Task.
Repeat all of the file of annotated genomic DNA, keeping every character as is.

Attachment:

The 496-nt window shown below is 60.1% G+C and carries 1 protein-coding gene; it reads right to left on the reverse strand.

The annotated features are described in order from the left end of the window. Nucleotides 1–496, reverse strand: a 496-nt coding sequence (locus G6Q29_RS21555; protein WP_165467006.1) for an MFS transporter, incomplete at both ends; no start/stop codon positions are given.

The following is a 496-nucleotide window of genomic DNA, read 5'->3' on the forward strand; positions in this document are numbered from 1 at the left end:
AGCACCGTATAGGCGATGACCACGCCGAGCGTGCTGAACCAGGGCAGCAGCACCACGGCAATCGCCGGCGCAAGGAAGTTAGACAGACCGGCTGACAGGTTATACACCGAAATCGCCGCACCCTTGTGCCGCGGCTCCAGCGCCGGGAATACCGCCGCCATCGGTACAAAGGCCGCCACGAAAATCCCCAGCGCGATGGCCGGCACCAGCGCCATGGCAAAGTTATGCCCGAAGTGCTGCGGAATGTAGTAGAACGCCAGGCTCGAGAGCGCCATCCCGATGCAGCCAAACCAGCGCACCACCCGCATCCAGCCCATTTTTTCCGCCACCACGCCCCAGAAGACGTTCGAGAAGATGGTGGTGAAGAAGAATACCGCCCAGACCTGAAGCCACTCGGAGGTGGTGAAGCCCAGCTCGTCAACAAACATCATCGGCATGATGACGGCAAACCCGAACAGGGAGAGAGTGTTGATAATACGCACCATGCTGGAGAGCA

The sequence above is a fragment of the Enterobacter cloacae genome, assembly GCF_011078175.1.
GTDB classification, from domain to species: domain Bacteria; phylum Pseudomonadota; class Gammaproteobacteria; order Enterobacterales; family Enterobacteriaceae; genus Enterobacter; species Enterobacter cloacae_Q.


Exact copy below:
The 496-nt window shown below is 60.1% G+C and carries 1 protein-coding gene; it reads right to left on the reverse strand.

The annotated features are described in order from the left end of the window. Nucleotides 1–496, reverse strand: a 496-nt coding sequence (locus G6Q29_RS21555; protein WP_165467006.1) for an MFS transporter, incomplete at both ends; no start/stop codon positions are given.

The following is a 496-nucleotide window of genomic DNA, read 5'->3' on the forward strand; positions in this document are numbered from 1 at the left end:
AGCACCGTATAGGCGATGACCACGCCGAGCGTGCTGAACCAGGGCAGCAGCACCACGGCAATCGCCGGCGCAAGGAAGTTAGACAGACCGGCTGACAGGTTATACACCGAAATCGCCGCACCCTTGTGCCGCGGCTCCAGCGCCGGGAATACCGCCGCCATCGGTACAAAGGCCGCCACGAAAATCCCCAGCGCGATGGCCGGCACCAGCGCCATGGCAAAGTTATGCCCGAAGTGCTGCGGAATGTAGTAGAACGCCAGGCTCGAGAGCGCCATCCCGATGCAGCCAAACCAGCGCACCACCCGCATCCAGCCCATTTTTTCCGCCACCACGCCCCAGAAGACGTTCGAGAAGATGGTGGTGAAGAAGAATACCGCCCAGACCTGAAGCCACTCGGAGGTGGTGAAGCCCAGCTCGTCAACAAACATCATCGGCATGATGACGGCAAACCCGAACAGGGAGAGAGTGTTGATAATACGCACCATGCTGGAGAGCA

The sequence above is a fragment of the Enterobacter cloacae genome, assembly GCF_011078175.1.
GTDB classification, from domain to species: domain Bacteria; phylum Pseudomonadota; class Gammaproteobacteria; order Enterobacterales; family Enterobacteriaceae; genus Enterobacter; species Enterobacter cloacae_Q.